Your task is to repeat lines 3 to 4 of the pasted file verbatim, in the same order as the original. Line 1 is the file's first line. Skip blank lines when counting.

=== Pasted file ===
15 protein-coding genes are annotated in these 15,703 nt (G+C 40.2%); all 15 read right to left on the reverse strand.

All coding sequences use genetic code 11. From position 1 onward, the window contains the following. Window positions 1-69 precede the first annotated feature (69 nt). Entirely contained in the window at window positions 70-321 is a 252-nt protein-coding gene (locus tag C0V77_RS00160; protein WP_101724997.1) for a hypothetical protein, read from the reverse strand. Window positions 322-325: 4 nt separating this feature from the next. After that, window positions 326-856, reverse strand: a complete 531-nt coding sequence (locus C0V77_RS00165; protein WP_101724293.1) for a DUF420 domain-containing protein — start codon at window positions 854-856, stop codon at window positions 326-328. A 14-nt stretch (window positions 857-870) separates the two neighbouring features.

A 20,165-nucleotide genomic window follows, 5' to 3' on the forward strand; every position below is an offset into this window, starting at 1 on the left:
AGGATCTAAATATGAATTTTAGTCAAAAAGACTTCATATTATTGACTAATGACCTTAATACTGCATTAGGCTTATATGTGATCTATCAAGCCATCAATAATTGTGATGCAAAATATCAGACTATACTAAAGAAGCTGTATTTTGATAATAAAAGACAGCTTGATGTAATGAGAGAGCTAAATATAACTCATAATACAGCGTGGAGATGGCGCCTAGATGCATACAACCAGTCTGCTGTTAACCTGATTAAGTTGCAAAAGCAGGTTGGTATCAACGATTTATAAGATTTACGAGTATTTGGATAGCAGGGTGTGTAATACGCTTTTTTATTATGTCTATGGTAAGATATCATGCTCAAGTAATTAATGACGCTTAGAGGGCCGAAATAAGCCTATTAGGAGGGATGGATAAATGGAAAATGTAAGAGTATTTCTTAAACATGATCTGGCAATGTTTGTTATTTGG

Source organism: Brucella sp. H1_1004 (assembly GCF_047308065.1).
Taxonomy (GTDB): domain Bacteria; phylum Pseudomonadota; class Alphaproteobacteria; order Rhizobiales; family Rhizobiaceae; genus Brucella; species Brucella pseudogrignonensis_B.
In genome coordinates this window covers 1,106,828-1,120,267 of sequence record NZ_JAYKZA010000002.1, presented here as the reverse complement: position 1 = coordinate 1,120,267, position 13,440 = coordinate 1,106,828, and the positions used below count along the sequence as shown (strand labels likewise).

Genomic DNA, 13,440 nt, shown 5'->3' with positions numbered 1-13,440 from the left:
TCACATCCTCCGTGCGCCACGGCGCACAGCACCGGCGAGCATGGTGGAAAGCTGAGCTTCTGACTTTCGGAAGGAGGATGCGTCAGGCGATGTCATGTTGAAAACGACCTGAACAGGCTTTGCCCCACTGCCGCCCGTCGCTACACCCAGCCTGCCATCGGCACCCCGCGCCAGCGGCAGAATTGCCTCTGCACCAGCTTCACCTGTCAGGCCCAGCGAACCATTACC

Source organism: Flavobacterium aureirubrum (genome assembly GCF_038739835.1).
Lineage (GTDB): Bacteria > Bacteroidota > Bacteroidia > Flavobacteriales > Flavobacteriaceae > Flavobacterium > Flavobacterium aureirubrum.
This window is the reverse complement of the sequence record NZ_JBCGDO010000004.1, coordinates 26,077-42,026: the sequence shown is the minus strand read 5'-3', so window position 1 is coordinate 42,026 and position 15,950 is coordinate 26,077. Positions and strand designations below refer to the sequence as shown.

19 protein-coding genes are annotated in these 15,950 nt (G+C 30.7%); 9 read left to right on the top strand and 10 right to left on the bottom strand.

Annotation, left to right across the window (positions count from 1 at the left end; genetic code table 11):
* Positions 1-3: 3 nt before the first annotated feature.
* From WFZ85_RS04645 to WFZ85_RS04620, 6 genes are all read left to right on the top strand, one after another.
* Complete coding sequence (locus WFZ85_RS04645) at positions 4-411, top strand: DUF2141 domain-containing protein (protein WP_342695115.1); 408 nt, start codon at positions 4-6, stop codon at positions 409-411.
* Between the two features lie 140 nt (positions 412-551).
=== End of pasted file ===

A 20,165-nucleotide genomic window follows, 5' to 3' on the forward strand; every position below is an offset into this window, starting at 1 on the left:
AGGATCTAAATATGAATTTTAGTCAAAAAGACTTCATATTATTGACTAATGACCTTAATACTGCATTAGGCTTATATGTGATCTATCAAGCCATCAATAATTGTGATGCAAAATATCAGACTATACTAAAGAAGCTGTATTTTGATAATAAAAGACAGCTTGATGTAATGAGAGAGCTAAATATAACTCATAATACAGCGTGGAGATGGCGCCTAGATGCATACAACCAGTCTGCTGTTAACCTGATTAAGTTGCAAAAGCAGGTTGGTATCAACGATTTATAAGATTTACGAGTATTTGGATAGCAGGGTGTGTAATACGCTTTTTTATTATGTCTATGGTAAGATATCATGCTCAAGTAATTAATGACGCTTAGAGGGCCGAAATAAGCCTATTAGGAGGGATGGATAAATGGAAAATGTAAGAGTATTTCTTAAACATGATCTGGCAATGTTTGTTATTTGG